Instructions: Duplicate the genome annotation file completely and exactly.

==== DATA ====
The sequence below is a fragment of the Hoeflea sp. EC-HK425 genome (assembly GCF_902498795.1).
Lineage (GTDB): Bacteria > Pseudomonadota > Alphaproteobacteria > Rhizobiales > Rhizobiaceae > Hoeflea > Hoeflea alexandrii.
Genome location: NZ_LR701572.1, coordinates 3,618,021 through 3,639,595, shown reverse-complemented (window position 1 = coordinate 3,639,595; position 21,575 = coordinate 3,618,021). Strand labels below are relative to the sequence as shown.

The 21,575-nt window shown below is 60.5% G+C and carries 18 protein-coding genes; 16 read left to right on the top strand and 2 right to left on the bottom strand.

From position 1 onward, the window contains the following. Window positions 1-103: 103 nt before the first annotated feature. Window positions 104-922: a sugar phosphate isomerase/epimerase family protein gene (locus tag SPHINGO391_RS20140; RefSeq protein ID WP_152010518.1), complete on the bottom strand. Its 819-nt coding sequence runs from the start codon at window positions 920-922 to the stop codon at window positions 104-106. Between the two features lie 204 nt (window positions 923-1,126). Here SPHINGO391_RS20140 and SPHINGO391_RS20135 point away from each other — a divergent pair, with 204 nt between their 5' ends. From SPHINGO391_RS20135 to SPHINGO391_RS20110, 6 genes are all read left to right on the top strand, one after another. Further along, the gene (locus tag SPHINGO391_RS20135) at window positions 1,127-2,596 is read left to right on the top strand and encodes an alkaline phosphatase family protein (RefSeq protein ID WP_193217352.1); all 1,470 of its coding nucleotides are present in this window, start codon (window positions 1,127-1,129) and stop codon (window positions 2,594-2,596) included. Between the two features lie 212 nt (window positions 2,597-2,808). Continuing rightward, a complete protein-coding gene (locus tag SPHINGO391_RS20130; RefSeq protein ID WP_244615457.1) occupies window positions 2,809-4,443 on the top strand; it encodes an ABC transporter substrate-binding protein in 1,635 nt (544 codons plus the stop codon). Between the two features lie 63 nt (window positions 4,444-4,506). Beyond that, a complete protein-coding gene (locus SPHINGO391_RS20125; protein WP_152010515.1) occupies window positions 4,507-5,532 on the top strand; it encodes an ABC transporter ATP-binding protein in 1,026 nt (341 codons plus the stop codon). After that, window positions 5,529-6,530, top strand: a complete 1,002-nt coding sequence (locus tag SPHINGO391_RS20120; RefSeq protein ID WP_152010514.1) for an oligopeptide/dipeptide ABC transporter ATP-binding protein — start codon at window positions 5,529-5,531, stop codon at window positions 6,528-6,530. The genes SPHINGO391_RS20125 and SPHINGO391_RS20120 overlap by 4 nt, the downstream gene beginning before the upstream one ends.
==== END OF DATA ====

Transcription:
The sequence below is a fragment of the Hoeflea sp. EC-HK425 genome (assembly GCF_902498795.1).
Lineage (GTDB): Bacteria > Pseudomonadota > Alphaproteobacteria > Rhizobiales > Rhizobiaceae > Hoeflea > Hoeflea alexandrii.
Genome location: NZ_LR701572.1, coordinates 3,618,021 through 3,639,595, shown reverse-complemented (window position 1 = coordinate 3,639,595; position 21,575 = coordinate 3,618,021). Strand labels below are relative to the sequence as shown.

The 21,575-nt window shown below is 60.5% G+C and carries 18 protein-coding genes; 16 read left to right on the top strand and 2 right to left on the bottom strand.

From position 1 onward, the window contains the following. Window positions 1-103: 103 nt before the first annotated feature. Window positions 104-922: a sugar phosphate isomerase/epimerase family protein gene (locus tag SPHINGO391_RS20140; RefSeq protein ID WP_152010518.1), complete on the bottom strand. Its 819-nt coding sequence runs from the start codon at window positions 920-922 to the stop codon at window positions 104-106. Between the two features lie 204 nt (window positions 923-1,126). Here SPHINGO391_RS20140 and SPHINGO391_RS20135 point away from each other — a divergent pair, with 204 nt between their 5' ends. From SPHINGO391_RS20135 to SPHINGO391_RS20110, 6 genes are all read left to right on the top strand, one after another. Further along, the gene (locus tag SPHINGO391_RS20135) at window positions 1,127-2,596 is read left to right on the top strand and encodes an alkaline phosphatase family protein (RefSeq protein ID WP_193217352.1); all 1,470 of its coding nucleotides are present in this window, start codon (window positions 1,127-1,129) and stop codon (window positions 2,594-2,596) included. Between the two features lie 212 nt (window positions 2,597-2,808). Continuing rightward, a complete protein-coding gene (locus tag SPHINGO391_RS20130; RefSeq protein ID WP_244615457.1) occupies window positions 2,809-4,443 on the top strand; it encodes an ABC transporter substrate-binding protein in 1,635 nt (544 codons plus the stop codon). Between the two features lie 63 nt (window positions 4,444-4,506). Beyond that, a complete protein-coding gene (locus SPHINGO391_RS20125; protein WP_152010515.1) occupies window positions 4,507-5,532 on the top strand; it encodes an ABC transporter ATP-binding protein in 1,026 nt (341 codons plus the stop codon). After that, window positions 5,529-6,530, top strand: a complete 1,002-nt coding sequence (locus tag SPHINGO391_RS20120; RefSeq protein ID WP_152010514.1) for an oligopeptide/dipeptide ABC transporter ATP-binding protein — start codon at window positions 5,529-5,531, stop codon at window positions 6,528-6,530. The genes SPHINGO391_RS20125 and SPHINGO391_RS20120 overlap by 4 nt, the downstream gene beginning before the upstream one ends.